Reshaping Maritime Security and Defense Capabilities in Eastern Mediterranean


By Robbin Laird

The Abraham Accords set in motion enhanced maritime security and defense capabilities in the Eastern Mediterranean.

The UAE, Bahrain, the U.S. and Israel cooperated in a five day exercise in the Red Sea to reinforce defense and security relationships in the maritime domain,.

Vice Admiral Brad Cooper, commander of NAVCENT, U.S. 5th Fleet and Combined Maritime Forces, said: “It is exciting to see U.S. forces training with regional partners to enhance our collective maritime security capabilities. Maritime collaboration helps safeguard freedom of navigation and the free flow of trade, which are essential to regional security and stability.”

Last week, Israeli Air Force F-15s escorted two US B-1B strategic heavy bombers and a KC-10 refueler over Israeli airspace on their way to the Gulf.

It was the second such flight in two weeks.

According to an IDF statement, it was “a significant step in maintaining the security of the skies of the State of Israel and the Middle East”.

Last month, the IDF held their Blue Flag exercise with seven other air forces, including the USAF, the RAF and other European partners, which including Egypt, Jordan, Bahrain and Saudi Arabia.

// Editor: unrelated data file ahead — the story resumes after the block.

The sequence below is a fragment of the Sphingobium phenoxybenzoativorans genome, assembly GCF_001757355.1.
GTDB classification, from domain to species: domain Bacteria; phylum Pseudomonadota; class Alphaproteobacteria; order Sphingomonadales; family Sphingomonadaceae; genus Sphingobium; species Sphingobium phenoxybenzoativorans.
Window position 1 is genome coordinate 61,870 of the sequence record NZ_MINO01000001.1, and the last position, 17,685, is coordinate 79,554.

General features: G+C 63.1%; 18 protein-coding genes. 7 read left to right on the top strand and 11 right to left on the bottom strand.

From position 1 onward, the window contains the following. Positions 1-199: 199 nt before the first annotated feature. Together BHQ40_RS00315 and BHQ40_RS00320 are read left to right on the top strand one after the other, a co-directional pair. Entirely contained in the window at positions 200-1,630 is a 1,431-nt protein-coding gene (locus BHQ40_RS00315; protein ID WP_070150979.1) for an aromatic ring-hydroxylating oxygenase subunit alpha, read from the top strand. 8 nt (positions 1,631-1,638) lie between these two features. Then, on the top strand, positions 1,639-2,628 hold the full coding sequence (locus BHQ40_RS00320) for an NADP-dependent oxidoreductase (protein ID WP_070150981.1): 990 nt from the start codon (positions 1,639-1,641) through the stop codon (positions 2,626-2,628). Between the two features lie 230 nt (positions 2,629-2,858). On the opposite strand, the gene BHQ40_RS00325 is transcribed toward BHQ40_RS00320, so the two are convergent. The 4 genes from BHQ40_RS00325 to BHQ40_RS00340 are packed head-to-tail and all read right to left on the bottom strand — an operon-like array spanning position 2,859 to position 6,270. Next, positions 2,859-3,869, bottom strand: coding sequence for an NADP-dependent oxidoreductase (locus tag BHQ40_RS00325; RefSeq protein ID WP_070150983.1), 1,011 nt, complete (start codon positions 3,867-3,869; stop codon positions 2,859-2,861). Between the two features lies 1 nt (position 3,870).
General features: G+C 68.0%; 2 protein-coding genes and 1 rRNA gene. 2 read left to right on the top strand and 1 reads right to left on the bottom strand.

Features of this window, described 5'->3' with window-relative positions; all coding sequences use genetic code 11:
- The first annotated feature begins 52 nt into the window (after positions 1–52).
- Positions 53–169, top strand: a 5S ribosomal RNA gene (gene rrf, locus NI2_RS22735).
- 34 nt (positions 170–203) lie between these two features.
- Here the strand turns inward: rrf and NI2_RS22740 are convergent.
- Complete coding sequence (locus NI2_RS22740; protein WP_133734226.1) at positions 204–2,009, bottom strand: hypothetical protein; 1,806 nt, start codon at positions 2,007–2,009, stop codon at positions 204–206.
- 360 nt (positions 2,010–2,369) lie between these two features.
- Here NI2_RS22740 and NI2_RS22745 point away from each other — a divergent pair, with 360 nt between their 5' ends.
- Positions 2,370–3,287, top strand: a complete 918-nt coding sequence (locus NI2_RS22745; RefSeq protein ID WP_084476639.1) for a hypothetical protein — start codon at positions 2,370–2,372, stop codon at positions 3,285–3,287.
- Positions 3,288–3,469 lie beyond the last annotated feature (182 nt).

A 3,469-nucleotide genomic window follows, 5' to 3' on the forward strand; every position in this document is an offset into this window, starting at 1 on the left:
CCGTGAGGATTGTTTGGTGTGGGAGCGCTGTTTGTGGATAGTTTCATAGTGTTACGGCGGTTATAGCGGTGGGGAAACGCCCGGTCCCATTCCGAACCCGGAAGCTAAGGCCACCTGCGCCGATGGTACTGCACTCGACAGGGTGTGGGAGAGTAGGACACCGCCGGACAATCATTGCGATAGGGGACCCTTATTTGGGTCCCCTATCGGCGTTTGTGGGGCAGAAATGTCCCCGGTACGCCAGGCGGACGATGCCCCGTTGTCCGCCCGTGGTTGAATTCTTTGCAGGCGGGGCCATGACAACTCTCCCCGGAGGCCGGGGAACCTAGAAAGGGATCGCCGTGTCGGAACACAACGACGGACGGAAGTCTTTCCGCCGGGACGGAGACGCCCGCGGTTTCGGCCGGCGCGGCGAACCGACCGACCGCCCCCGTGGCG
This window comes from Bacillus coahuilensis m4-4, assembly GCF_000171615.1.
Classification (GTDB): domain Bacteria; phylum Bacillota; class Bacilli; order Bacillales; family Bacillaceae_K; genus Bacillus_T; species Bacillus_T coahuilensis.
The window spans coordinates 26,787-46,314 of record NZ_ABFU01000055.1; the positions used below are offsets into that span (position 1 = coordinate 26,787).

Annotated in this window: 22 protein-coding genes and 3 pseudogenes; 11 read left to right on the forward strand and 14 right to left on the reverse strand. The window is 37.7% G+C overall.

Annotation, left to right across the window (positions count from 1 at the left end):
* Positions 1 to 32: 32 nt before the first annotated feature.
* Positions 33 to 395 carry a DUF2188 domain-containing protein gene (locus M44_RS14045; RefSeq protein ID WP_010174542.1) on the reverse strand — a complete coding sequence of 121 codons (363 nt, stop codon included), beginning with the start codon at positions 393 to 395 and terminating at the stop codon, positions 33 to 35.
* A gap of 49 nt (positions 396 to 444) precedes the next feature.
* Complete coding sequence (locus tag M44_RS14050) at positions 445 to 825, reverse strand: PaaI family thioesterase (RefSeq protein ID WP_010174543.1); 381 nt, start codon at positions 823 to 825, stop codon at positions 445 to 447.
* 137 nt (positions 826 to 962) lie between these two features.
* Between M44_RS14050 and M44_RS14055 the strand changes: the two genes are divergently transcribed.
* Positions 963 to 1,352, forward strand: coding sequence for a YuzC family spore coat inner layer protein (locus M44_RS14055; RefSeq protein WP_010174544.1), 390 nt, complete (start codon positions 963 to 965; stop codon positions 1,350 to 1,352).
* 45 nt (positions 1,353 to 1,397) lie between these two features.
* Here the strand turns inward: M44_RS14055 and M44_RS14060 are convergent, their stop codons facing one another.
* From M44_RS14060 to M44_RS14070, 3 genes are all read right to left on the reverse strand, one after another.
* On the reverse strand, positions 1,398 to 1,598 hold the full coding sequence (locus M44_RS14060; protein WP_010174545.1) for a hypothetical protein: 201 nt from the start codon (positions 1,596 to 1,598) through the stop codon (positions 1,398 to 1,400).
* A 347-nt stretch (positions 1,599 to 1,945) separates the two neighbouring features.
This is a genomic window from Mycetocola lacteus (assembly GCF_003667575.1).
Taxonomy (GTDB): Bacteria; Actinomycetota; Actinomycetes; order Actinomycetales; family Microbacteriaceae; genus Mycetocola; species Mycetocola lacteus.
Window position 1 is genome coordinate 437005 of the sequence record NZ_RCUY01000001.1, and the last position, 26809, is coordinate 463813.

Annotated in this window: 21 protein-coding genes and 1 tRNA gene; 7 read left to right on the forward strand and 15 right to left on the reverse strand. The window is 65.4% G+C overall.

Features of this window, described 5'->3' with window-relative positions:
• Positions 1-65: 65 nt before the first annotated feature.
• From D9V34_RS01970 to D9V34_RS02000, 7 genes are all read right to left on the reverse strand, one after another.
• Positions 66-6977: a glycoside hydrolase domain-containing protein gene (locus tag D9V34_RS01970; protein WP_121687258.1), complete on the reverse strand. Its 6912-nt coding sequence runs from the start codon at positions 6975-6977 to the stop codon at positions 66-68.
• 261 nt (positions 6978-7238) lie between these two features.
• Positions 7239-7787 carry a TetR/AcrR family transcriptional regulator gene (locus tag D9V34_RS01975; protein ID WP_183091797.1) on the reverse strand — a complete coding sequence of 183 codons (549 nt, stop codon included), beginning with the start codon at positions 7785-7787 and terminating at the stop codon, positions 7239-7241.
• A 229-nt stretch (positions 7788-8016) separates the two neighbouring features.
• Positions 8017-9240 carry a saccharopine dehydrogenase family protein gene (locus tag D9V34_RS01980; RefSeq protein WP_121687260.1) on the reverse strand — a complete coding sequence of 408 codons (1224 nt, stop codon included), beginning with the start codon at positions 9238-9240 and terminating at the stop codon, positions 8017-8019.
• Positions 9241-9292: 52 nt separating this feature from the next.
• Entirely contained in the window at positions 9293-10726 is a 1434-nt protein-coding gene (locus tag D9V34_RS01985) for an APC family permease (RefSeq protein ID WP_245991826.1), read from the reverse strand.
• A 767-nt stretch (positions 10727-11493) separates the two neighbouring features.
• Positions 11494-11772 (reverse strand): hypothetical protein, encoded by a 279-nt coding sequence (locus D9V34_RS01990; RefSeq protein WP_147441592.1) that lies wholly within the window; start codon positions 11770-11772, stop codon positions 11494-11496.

As one source noted: “More joint military exercises among Abraham Accord partners are also anticipated in the future.”

The U.S. Fifth Fleet is headquartered in Bahrain.

During my two visits to Bahrain in 2019, I had a chance to talk about the evolving defense and security capabilities being reshaped in the region and in October 2019 provided a presentation on the final day of the BIDEC 2019 Conference.

One of the subjects which I raised during my presentation was the coming of maritime autonomous systems and the value to Bahrain of such systems,.

Significant investments are being made in Bahrain in science and technology, and applications to he maritime autonomous systems domain make a great deal of sense.

Also, the ISR capabilities which such systems can provide to Bahrain as a pillar for their evolving information base for security and defense also make a great deal of sense as well.